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In the throes of college application stress, high school students might not think of the College Board — the organization that makes and administers the SAT as well as the PSAT and other standardized tests — as their friend.
That might change when the not-for-profit membership organization launches a new $25 million national scholarship program that will reward students not for high academic grades or scores, but simply for completing steps in their own college planning.
When designing the new College Board Opportunity Scholarships, the organization listened to the feedback from thousands of high school seniors who said that their biggest regret was not knowing more about the college planning process before they went through it.
“When we gathered feedback from seniors, the most haunting words we heard over and over again were, ‘I wish I had known,’” said Priscilla Rodriguez, the College Board's executive director of scholarships strategy, according to a press release.
“They would tell us, ‘I wish I had known about college lists. I wish I had known about free SAT practice on Khan Academy. I wish I had known about the FAFSA.’ The College Board Opportunity Scholarships are designed explicitly to make sure all students know about these crucial steps.”
In the new program, high school students beginning with the Class of 2020 can enroll in a program that guides them through six critical steps of college planning and offers them a chance to win money for their education for each of the actions they complete. If students finish all six of the steps, they will be entered to win one of 25 Complete Your Journey scholarship awards of $40,000.
Instead of writing essays or applications for the scholarship money, students will be entered for the chance to win micro-scholarships for completing tasks such as building their college lists, practicing for the SAT using College Board partner Khan Academy's resources, improving their SAT scores, or completing the Free Application for Federal Student Aid (FAFSA).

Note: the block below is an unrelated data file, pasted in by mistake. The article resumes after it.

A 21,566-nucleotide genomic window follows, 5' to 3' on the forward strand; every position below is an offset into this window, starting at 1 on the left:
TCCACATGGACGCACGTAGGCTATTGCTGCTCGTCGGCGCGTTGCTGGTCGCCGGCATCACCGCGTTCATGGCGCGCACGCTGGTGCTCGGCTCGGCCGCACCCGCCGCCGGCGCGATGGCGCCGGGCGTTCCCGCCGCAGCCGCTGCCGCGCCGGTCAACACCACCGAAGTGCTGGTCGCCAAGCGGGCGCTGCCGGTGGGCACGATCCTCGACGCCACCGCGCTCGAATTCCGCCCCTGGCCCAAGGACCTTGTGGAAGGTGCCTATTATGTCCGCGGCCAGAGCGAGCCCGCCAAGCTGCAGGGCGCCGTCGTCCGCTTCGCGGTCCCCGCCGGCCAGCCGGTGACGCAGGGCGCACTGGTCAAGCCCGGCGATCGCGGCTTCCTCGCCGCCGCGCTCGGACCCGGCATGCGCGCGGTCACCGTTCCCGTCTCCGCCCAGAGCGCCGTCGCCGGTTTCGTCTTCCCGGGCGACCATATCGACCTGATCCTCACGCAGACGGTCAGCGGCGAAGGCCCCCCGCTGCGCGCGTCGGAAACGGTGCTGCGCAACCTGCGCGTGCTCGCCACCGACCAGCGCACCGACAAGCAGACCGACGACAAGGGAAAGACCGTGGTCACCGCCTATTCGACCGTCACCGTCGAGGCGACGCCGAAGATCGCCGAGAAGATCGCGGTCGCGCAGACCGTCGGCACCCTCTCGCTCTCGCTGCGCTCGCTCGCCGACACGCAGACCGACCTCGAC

For each step they complete, students will be entered into a lottery to win scholarships ranging from $500 to $2,000. If they complete all six steps in the program, students are eligible to win one of the $40,000 scholarships.
There is no GPA or SAT score minimum to participate, which the College Board believes is important to create access for students who would not be competitive for other scholarships.
“We hear from students and families everywhere that getting into college is too complicated and overwhelming. They are hungry for a simple guide. The new College Board Opportunity Scholarships program clarifies the path to college and encourages all students to stay on it,” said College Board CEO David Coleman in a press release. “All students can earn one of these scholarships, even students who never dreamt they could.”
Many parents of high school students from the Facebook group Grown and Flown Parents told TODAY Parents they would encourage their children to participate in the program.
"We already do these things, so it will be awesome to be in the running for some scholarship money," said Indiana mom Kristina Long, whose daughter is a current junior.
Lauren Stafford has twin sons in the high school class of 2020. "Anything to lower their debt," she said. "It sounds like it could organize them and keep them on task."
Others were skeptical. New York resident Marjorie Leff said her daughter, a junior, probably would not participate because she has already spent a lot of time preparing for the SAT privately and wouldn't need to use Khan Academy just to qualify for the scholarship. Another mom, Christy Renzulli, said she wished that the College Board would reduce the costs of the tests for all students instead.
The College Board Opportunity Scholarship program will officially launch in December 2018 for the class of 2020 and is open to all students who attend high school in the United States, Puerto Rico, and all U.S. territories, but students can sign up now on the College Board website. Half of the scholarships will be earmarked for students whose families earn $60,000 or less.